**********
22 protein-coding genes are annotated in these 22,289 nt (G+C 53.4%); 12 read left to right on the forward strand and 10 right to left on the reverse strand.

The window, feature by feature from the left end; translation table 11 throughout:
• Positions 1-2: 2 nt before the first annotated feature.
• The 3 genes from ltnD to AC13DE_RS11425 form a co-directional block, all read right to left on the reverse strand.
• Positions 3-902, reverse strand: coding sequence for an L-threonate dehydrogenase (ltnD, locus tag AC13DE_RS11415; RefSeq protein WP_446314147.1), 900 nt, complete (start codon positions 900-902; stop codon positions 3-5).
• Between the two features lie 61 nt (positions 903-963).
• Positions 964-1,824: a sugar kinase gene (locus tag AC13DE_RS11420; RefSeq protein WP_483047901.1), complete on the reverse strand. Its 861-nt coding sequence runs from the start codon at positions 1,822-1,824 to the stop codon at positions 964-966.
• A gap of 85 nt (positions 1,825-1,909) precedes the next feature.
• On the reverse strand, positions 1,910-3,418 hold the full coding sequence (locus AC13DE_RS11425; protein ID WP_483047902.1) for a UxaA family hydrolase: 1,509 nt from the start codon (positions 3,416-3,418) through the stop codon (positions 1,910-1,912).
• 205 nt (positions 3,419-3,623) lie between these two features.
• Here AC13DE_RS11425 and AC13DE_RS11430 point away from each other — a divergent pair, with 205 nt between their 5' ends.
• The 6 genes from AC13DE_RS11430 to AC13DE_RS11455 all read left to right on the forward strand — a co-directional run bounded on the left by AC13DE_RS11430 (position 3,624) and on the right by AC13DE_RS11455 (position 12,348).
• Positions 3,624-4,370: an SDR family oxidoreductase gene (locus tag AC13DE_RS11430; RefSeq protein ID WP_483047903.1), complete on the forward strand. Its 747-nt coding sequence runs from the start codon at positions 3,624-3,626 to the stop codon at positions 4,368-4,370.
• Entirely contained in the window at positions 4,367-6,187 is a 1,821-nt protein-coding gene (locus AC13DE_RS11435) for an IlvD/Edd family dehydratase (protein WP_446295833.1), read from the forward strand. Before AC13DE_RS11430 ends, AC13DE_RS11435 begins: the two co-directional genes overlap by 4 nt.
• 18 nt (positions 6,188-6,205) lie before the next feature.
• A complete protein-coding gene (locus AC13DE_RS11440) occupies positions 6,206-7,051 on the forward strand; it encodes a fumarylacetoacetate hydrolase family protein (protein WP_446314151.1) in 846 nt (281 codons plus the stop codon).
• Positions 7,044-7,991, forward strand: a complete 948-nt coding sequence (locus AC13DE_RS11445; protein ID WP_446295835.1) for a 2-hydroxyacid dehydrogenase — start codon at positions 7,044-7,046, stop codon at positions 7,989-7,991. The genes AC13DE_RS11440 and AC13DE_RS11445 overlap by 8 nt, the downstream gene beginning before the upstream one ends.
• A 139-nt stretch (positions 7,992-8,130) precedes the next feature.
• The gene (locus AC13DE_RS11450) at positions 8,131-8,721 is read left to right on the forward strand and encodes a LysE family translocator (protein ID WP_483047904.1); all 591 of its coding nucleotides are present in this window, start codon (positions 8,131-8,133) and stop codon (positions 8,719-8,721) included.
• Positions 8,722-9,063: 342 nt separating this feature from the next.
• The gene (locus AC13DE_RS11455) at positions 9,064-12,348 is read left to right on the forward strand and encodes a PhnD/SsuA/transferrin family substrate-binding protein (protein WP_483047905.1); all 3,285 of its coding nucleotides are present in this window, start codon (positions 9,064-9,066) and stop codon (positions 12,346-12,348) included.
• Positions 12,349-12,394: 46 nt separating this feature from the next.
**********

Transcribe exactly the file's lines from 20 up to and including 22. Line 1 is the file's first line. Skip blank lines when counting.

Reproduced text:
• Positions 8,722-9,063: 342 nt separating this feature from the next.
• The gene (locus AC13DE_RS11455) at positions 9,064-12,348 is read left to right on the forward strand and encodes a PhnD/SsuA/transferrin family substrate-binding protein (protein WP_483047905.1); all 3,285 of its coding nucleotides are present in this window, start codon (positions 9,064-9,066) and stop codon (positions 12,346-12,348) included.
• Positions 12,349-12,394: 46 nt separating this feature from the next.